Emotet keeps evolving: trojan can spread by hacking nearby Wi-Fi connections

by Ugnius Kiguolis - -

New day – new Emotet feature: compromised systems allow the trojan to spread using Wi-Fi connections

Emotet malware delivered by hacking wi-fi networksLast month ended with news about the campaign, during which Emotet was distributed using Coronavirus spam emails.[1] This week, the new Binary Defense report revealed that Emotet relies on an original method of distribution – Wi-Fi spreader.[2] Trojan has a new module that scans internet networks and allows the malware to detect new victims that are connected to the same Wi-Fi networks as the already infected device.[3] 

According to researchers, this behavior was unnoticed for a few years because the spreader had a timestamp of 2018. The activity got discovered this month for the first time and revealed that Emotet might have additional capabilities. Highly sophisticated malware typically behaves as a loader of other malware and delivers custom modules or plugins suited for particular stealing or infection tasks.

This newly discovered, but not that new module, takes advantage of the wlanAPI interface and locates tall WI-Fi networks in the area. This is how malware can spread to those systems and affect all devices it can access at the time. This technique relies on users that use weak passwords for their Wi-Fi networks, so Emotet developers can maximize their reach.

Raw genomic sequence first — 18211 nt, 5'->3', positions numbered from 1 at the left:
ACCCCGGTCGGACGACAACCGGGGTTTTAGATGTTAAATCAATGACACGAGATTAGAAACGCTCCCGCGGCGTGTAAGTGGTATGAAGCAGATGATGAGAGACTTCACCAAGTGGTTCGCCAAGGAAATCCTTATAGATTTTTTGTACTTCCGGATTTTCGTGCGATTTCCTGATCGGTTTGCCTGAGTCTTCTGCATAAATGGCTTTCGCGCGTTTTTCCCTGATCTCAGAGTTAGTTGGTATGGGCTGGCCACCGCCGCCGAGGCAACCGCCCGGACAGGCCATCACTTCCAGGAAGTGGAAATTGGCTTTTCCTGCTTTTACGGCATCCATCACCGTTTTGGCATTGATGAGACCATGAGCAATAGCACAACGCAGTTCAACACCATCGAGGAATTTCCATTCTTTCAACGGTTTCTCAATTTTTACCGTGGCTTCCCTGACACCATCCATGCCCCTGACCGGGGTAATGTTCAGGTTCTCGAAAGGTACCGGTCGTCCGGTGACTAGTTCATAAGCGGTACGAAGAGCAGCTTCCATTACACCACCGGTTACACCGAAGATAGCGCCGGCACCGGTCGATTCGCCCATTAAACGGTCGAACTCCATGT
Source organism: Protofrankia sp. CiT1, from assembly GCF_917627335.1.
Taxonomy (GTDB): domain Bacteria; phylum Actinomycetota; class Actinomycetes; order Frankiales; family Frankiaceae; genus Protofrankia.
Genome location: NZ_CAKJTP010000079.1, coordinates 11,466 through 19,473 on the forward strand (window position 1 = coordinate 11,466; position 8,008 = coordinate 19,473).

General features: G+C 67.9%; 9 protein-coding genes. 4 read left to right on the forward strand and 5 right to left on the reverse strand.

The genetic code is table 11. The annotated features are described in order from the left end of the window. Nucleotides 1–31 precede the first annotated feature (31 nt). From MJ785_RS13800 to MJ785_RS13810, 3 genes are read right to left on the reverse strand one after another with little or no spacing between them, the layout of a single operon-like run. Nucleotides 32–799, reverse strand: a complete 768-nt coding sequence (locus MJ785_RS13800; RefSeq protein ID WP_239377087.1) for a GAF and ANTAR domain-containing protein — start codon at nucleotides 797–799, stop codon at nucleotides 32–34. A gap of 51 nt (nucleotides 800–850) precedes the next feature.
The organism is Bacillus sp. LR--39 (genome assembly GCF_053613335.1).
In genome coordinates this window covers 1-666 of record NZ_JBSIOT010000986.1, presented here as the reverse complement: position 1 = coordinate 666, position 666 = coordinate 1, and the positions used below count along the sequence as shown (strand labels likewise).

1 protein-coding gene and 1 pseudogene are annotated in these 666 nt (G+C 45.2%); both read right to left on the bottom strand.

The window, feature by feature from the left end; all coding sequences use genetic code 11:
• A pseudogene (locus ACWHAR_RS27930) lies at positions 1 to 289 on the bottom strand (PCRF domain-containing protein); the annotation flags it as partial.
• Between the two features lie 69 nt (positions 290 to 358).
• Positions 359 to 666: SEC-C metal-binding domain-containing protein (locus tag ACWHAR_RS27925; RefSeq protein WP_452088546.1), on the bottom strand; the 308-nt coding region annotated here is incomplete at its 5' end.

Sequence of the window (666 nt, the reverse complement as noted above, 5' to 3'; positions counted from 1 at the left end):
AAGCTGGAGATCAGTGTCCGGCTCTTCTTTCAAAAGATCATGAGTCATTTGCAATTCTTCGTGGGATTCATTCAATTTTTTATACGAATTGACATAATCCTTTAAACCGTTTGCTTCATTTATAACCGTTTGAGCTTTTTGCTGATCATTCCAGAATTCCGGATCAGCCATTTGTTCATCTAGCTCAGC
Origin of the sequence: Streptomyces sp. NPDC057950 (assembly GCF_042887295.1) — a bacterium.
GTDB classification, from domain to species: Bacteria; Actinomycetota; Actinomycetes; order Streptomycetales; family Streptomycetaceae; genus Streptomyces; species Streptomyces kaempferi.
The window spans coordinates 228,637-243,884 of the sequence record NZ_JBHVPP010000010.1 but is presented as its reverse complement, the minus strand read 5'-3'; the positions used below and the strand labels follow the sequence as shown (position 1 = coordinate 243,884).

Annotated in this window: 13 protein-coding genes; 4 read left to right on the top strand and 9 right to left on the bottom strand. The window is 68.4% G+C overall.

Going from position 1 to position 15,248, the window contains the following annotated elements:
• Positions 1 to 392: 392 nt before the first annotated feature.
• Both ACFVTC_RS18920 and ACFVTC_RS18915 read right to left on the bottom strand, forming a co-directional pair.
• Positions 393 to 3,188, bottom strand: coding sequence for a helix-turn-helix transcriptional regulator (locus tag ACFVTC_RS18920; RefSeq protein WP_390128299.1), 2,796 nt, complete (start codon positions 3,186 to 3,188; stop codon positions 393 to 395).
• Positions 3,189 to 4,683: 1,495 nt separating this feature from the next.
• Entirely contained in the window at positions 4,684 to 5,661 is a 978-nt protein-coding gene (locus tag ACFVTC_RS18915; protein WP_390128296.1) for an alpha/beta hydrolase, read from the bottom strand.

Emoter Wi-Fi spreader functionality

Wi-Fi spreader allows malicious actors to use infected devices to deliver malware in the network and on any device connected to the system.

  • Emotet firstly infects the host;
  • downloads and runs the Wifi spreader module;
  • all devices enabled on the host gets listed;
  • a list of reachable Wi-Fi networks also gets extracted;
  • brute-force attack helps to guess passwords and get on the network;
  • spreader launches another brute-force attack and gains a foothold on a second network;
  • direct Emotet Trojan infection can happen;
  • Emotet can, at this point, jump the gap between two networks using the Wi-Fi connection.

According to the analysis, once the worm lands on the system successfully and the network is identified, malicious activities stop for 14 seconds to avoid early suspicions and only then spreads the Emotet malware. During this time, all needed username and password combinations get collected and added to the malicious database storing all the data useful in future attacks.

Emotet might have been sneaking around Wi-Fi networks undetected since 2018 

Binary Defense report states that the worm.exe, file that is used for spreading the threat via such Wi-Fi connection campaigns, has a particular timestamp of 04/16/2018:

This hints that this Wi-Fi spreading behavior has been running unnoticed for close to two years. This may be in part due to how infrequently the binary is dropped.

The first time the Emotet sample was revealed was in 2014.[4] It started as a banking trojan, and later one evolved when it started to serve as a downloader, stealer, and spambot, depending on particular campaigns. In addition, victims suffered ransomware attacks due to emails infected with Emotet trojan.[5] It was, allegedly not active for a good amount of summer of 2019. Unfortunately, the malware made a comeback in September the same year.

New Emotet feature means that companies can't run Wi-Fi networks with simple passwords anymore. Malware spreader module can jump t nearby networks and get on systems of huge targets. Researchers warn companies to take precautions by securing Wi-Fi networks using strong passwords.

About the author

Ugnius Kiguolis
Ugnius Kiguolis - The mastermind

Ugnius Kiguolis is a professional malware analyst who is also the founder and the owner of 2-Spyware. At the moment, he takes over as Editor-in-chief.

Contact Ugnius Kiguolis
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